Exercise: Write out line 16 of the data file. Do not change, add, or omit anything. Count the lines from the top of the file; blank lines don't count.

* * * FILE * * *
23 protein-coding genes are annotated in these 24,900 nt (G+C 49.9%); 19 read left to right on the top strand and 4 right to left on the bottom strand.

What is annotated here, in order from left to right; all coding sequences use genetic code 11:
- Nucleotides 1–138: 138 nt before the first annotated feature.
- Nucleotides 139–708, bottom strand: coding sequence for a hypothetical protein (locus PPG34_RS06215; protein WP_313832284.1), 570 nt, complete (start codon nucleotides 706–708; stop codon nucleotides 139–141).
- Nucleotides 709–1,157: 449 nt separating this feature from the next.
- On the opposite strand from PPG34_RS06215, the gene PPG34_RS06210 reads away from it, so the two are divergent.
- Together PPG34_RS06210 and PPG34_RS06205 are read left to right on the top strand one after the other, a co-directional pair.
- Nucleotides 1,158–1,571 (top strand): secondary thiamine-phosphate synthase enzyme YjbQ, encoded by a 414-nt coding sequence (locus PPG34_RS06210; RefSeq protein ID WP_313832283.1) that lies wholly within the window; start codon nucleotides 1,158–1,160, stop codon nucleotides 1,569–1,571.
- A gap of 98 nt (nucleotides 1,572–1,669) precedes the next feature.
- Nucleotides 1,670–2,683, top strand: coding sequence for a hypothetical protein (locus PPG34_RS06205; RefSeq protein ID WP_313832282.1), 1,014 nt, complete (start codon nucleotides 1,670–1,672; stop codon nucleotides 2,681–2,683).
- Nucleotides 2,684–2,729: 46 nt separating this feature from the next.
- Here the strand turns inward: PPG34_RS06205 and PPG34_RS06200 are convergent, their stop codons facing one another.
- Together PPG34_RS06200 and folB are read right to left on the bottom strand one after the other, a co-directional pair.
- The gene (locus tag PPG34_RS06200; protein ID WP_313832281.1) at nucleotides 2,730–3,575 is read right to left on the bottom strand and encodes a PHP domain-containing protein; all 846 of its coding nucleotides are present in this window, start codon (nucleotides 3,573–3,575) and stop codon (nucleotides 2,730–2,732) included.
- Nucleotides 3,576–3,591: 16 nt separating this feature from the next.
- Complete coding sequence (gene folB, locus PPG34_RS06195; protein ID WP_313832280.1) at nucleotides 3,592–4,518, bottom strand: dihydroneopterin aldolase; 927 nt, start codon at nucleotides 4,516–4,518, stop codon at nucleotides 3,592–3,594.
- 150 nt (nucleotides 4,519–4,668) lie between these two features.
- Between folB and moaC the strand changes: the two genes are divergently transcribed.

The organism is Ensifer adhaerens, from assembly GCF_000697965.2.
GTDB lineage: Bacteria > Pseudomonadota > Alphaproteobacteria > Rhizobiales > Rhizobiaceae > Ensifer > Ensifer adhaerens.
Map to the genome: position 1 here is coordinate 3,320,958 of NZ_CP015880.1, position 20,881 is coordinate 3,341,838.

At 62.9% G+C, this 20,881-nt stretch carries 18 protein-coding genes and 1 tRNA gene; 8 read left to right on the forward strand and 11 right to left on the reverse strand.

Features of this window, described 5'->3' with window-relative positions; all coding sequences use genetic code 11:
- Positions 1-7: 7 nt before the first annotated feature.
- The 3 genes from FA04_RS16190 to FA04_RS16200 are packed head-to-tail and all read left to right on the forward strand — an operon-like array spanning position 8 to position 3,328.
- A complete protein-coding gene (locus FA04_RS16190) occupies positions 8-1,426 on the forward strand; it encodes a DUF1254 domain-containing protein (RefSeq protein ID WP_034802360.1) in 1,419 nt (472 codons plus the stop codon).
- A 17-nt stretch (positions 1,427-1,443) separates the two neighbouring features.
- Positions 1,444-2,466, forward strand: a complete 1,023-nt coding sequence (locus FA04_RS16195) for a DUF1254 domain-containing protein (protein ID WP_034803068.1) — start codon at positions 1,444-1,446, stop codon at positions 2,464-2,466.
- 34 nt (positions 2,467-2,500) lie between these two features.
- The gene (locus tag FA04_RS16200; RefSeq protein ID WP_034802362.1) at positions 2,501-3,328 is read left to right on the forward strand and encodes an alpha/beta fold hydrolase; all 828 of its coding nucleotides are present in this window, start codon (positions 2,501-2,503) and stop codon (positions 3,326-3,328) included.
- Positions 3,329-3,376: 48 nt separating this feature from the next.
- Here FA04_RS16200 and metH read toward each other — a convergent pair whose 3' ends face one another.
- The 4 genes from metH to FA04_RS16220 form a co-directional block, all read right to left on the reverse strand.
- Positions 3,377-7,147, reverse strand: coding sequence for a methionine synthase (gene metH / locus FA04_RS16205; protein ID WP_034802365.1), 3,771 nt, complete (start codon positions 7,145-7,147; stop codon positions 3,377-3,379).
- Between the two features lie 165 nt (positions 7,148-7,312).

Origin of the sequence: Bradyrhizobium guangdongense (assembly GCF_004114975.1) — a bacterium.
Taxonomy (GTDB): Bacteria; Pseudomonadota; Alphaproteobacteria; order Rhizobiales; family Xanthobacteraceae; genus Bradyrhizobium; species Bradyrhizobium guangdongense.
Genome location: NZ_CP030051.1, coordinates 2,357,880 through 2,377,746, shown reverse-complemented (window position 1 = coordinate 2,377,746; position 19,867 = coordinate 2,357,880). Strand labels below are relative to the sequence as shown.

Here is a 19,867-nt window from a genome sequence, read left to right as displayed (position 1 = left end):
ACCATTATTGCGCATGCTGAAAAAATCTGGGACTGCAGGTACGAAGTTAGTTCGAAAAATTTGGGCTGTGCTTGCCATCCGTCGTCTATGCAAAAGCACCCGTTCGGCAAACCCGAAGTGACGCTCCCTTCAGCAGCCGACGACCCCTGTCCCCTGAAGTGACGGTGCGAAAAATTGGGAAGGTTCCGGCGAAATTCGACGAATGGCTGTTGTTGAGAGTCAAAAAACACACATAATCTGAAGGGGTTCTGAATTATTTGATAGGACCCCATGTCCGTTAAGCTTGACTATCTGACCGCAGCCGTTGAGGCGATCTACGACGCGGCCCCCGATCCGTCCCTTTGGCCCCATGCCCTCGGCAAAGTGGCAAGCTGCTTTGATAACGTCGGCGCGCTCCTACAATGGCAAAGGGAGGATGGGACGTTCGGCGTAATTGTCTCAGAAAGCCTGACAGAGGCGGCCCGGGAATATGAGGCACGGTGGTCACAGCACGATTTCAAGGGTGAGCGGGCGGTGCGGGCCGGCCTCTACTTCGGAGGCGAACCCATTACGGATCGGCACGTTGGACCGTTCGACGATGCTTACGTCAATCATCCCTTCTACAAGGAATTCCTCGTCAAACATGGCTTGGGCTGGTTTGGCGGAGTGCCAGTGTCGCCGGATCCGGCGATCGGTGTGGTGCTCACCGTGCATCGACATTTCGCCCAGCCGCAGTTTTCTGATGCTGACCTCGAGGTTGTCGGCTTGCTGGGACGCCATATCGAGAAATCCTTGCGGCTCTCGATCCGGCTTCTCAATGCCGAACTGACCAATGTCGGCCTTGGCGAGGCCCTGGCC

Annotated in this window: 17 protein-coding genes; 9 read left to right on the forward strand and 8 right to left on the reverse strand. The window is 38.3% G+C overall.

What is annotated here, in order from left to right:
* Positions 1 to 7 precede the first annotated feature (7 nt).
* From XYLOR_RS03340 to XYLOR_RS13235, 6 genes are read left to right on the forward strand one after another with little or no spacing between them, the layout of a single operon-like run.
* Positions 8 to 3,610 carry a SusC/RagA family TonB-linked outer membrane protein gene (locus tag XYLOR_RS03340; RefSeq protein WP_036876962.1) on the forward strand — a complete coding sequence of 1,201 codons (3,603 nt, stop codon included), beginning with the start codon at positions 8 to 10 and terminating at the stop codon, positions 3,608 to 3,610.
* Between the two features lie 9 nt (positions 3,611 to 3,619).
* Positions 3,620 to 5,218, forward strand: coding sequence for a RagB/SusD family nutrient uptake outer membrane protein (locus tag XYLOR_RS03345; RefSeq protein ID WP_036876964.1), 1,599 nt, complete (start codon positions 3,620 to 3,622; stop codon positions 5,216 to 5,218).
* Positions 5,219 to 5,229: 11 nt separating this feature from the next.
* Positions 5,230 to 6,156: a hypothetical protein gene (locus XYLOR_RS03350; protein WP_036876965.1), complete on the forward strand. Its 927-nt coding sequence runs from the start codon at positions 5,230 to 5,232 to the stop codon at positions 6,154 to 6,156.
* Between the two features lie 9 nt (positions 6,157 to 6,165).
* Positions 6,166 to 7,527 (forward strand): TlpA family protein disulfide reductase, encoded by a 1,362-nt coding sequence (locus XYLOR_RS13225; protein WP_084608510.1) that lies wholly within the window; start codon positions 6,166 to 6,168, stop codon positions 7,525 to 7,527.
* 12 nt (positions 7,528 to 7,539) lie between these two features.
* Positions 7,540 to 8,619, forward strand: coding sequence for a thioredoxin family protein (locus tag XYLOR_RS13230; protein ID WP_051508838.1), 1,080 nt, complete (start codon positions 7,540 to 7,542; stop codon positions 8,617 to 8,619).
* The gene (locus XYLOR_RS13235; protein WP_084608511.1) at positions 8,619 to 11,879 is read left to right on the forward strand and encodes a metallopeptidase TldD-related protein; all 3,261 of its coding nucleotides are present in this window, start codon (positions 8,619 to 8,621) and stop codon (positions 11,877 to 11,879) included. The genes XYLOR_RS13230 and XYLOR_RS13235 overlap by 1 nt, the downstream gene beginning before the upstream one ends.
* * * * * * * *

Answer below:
- Complete coding sequence (gene folB, locus PPG34_RS06195; protein ID WP_313832280.1) at nucleotides 3,592–4,518, bottom strand: dihydroneopterin aldolase; 927 nt, start codon at nucleotides 4,516–4,518, stop codon at nucleotides 3,592–3,594.